C Study Guide

St. Gabriel's College



We use strings a lot, so it is important to know how to use them correctly. In this section we will cover a number of important C functions that work with strings.

Here is a list of some good functions from string.h:


It is important to remember that the "length" of the string and the "size" of the string are different. Here's an example

char name[1000] = "Chris";
int length = strlen(name); // 5
int size = sizeof(name)/sizeof(char); // 1000

The string name has a length of 5 but a size of 1000. Your strings should all have a size of about 1000 (at least until you learn about pointers) to make sure you always have enough space.


This function may seem a little strange, but it's very useful when you work with pointers. It is also useful when you have an array of strings:

char students[1000][1000];
strcpy(students[0], "John");


We talked about this function in the section about conditions. strcmp() takes two strings and compares them. It then returns an int:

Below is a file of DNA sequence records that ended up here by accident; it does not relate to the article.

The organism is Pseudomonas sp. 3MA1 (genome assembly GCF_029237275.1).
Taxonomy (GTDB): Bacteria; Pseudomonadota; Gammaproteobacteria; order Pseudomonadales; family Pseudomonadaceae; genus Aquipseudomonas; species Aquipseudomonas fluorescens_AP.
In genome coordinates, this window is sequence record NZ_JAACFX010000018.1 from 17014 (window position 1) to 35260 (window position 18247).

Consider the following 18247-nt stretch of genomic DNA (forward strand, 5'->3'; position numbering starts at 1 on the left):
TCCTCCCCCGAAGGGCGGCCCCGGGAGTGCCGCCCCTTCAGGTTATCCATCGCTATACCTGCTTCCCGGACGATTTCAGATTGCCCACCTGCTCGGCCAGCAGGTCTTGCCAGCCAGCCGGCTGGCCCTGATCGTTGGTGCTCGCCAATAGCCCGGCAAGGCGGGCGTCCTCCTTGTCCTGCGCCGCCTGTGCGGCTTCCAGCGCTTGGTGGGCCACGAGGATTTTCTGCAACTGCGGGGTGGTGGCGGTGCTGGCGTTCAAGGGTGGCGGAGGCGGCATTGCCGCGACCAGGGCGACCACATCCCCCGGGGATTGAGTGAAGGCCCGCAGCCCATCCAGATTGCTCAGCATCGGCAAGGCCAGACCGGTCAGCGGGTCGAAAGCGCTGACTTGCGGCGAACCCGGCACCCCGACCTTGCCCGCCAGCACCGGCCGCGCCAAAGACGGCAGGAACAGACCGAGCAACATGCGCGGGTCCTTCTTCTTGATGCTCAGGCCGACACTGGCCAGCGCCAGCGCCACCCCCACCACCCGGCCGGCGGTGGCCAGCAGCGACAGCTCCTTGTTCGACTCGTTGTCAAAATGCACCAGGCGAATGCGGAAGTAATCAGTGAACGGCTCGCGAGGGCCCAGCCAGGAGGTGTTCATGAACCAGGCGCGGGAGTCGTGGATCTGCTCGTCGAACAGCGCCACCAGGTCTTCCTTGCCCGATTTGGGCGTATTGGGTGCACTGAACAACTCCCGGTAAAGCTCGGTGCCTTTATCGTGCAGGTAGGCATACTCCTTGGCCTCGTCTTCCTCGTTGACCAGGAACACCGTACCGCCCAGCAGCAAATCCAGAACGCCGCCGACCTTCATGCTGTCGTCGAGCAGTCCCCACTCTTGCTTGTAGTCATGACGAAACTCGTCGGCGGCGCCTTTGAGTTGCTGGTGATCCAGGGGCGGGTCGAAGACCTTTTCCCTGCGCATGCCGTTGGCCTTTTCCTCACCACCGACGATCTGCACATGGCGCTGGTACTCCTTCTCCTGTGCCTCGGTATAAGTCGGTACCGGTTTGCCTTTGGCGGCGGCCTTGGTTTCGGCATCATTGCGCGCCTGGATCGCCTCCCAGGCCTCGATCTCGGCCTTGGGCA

The +/-1 returns are useful for sorting strings by alphabetical order.


This is also a very useful function for working with strings:

char part1[1000], part2[1000], part3[1000];

strcpy(part1, "Apples");
strcpy(part2, "And");
strcpy(part3, "Pears");

strcat(part1, part2);
strcat(part1, part3);

printf(part1); // ApplesAndPears


This is an advanced function, but if you can use it right, it will work wonders. Let's say you want to take a sentence and print each word on a separate line. We could use strtok() to do this. It is a strange function, because it remembers the string in between times when you use it. When it reaches the end of the string, it will return NULL.

char sentence[1000] = "This is an advanced function, but if you can use it right, it will work wonders.";
char delimiters[1000] = ",.'() "; //These are the characters that come between words.

char *word;
word = strtok(sentence, delimiters);
while(word != NULL)
    printf("%s\n", word);
    word = strtok(NULL, delimiters);